Sunday, February 10, 2013

Little Red Raspberry

Glen had the trench for my raspberries dug by a contractor. I saw the new dirt and compost fill it up. I transported the raspberry seedlings from his house to mine in a wheelbarrow. I watered, I weeded, I waited. The first year’s harvest was minimal; the next year’s harvest was sufficient; last year I was overwhelmed with raspberries – an hour and a half picking every other day – finally a freezer full of fruit. But I felt that my project has got the best of me.

... raspberry jam in the foreground ...
...poppyseed cake in the background...
Now, in my new crusade to use up food stuffs in the pantry and the freezer, I spent last month working with the raspberries again, this time turning them into jam – maybe twenty bottles, until I could see that there aren’t enough people to eat all of that in the winter. We ate muffins for breakfast until I had perfected raspberry muffins and still there were raspberries left. I turned to making raspberry coulis, beginning with an internet search to get the feel of how people are doing this. I tried three recipes, and all of the results came in the same – zingers. Oh, one of the recipes says that the product will keep one week in the fridge. That is a laugh. The product will only keep as long as there is no ice-cream in the freezer. I can’t quite get the proportions between ice cream and raspberry coulis right. I keep adding either more coulis, or more ice-cream – so I keep both on the counter, adding ice-cream, then coulis, then ice-cream ....

... photo simulation of Bonnie's work ...
Bonnie was going to Ellen’s potluck last night, so she made a lemon tart and then decided to decorate the pie-sliced shape with raspberry coulis. Apparently she will have to experiment with make the same decision – how much lemon tart to raspberry coulis.

A problem of difficult fractions to work with -- all over raspberries.

Signed,

Little Red Raspberry

3 comments:

  1. Raspberries or peaches? Hard to pick a favourite. Raspberries it is. I could eat them all day.

    How about raspberries and peaches!

    Hope there is some jam left by the time I get out there in August. I plan to eat waffles with raspberry jam and whipped cream everyday.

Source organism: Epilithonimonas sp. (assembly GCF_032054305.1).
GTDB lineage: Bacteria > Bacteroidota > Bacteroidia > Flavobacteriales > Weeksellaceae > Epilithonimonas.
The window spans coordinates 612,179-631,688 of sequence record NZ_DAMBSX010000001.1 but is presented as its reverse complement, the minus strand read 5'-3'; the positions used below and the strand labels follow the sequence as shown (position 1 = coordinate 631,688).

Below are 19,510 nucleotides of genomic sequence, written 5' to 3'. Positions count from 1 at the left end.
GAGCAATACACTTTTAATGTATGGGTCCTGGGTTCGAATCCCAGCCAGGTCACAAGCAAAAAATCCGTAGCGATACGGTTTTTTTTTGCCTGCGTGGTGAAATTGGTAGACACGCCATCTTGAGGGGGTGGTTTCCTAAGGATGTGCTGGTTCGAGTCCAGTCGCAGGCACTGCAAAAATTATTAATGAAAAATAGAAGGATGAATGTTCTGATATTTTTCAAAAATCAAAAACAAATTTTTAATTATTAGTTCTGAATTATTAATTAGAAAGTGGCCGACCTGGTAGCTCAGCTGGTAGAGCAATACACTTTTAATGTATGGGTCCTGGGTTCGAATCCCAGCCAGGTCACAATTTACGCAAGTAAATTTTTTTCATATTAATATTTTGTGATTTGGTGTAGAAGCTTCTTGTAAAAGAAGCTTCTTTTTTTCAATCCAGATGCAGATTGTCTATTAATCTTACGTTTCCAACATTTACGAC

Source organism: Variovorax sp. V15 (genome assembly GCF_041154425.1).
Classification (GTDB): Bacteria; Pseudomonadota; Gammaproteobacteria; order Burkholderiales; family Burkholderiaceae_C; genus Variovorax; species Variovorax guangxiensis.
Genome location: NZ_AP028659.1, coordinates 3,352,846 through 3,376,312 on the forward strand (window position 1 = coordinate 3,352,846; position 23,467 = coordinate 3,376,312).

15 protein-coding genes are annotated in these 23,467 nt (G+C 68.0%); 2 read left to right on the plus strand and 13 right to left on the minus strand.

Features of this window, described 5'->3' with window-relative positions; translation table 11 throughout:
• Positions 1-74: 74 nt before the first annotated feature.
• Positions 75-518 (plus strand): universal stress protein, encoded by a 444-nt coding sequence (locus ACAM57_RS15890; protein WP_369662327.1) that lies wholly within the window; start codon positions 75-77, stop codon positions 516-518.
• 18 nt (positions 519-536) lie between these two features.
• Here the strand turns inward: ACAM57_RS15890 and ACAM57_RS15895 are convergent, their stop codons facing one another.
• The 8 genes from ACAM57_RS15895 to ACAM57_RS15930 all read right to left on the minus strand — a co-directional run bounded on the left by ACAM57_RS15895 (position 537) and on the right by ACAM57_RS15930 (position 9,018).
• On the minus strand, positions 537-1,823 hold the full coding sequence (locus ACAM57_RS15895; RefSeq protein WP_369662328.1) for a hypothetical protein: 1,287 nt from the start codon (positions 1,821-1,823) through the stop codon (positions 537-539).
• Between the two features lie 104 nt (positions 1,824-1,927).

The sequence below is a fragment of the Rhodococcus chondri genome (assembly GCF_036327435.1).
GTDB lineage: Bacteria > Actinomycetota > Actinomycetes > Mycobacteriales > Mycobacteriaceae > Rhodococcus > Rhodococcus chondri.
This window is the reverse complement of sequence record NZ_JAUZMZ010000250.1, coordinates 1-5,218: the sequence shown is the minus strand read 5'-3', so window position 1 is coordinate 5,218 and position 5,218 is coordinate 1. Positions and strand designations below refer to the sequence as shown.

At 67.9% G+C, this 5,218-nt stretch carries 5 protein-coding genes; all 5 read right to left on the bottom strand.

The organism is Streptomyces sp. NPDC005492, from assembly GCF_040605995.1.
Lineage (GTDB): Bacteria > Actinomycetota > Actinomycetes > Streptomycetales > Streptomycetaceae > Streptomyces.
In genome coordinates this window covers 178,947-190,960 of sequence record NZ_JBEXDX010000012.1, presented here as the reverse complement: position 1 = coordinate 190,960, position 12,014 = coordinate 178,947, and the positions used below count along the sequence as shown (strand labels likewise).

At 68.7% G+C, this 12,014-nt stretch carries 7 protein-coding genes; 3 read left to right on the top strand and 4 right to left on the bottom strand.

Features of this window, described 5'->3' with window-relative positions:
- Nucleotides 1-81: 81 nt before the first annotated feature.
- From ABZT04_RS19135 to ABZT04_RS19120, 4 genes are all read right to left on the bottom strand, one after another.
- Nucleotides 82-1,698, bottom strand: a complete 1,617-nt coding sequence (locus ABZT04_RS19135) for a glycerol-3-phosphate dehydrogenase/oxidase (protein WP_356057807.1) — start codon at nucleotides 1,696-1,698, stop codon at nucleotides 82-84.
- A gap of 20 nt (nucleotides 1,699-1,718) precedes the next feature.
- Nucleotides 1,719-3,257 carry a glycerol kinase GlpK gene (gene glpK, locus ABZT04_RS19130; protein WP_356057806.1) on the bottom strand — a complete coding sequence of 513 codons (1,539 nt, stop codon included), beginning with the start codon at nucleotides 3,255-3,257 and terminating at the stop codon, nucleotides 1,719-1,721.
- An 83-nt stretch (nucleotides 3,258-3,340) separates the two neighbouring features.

What am I thinking? I will be eating my waffles with fresh rassberries by then.

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  2. Love seeing Rebecca's beautiful pottery being used to balance the poppyseed cake. We all know those cakes need to cool upside-down to keep their height. Hard to find the right item on which you can balance a hot poppyseed cake. Looks like you didn't have any trouble finding something.

    Can't wait to spend some time at the pottery wheel this summer. Eeeep!

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  3. Hi Mary,

    You are right about the poppy seed cake being so high that I couldn't find something to turn it upside down on, without it interfering with the cake that had climbed right up the inner tube of the pan. I can't miss when cooking in B.C. My cakes rise too high, the bread spills over the pans, the entrees taste better. Do you think it is all about cooking at near sea level?

    Good eye to notice that I finally used some of Rebecca's pottery to get that cake to hang upside down, though I wasn't wanting to broadcast that to her. To somewhat absolve myself of guilt, I had gone into town to find a funnel, which is what I often use. But since Zellers closed down in Salmon Arm, there just is no place to shop for underwear, or a variety of funnels, for example.

    What you see behind the jam is the last of the three poppyseed cakes I made. Well, I made one more, but while it was hanging, it fell out of the pan -- but in chunks. Still delicious, but you know how that takes the heart out of a cook -- to have the appearance of the product crumble. I quit and started to use up other things in the pantry instead.

    Arta

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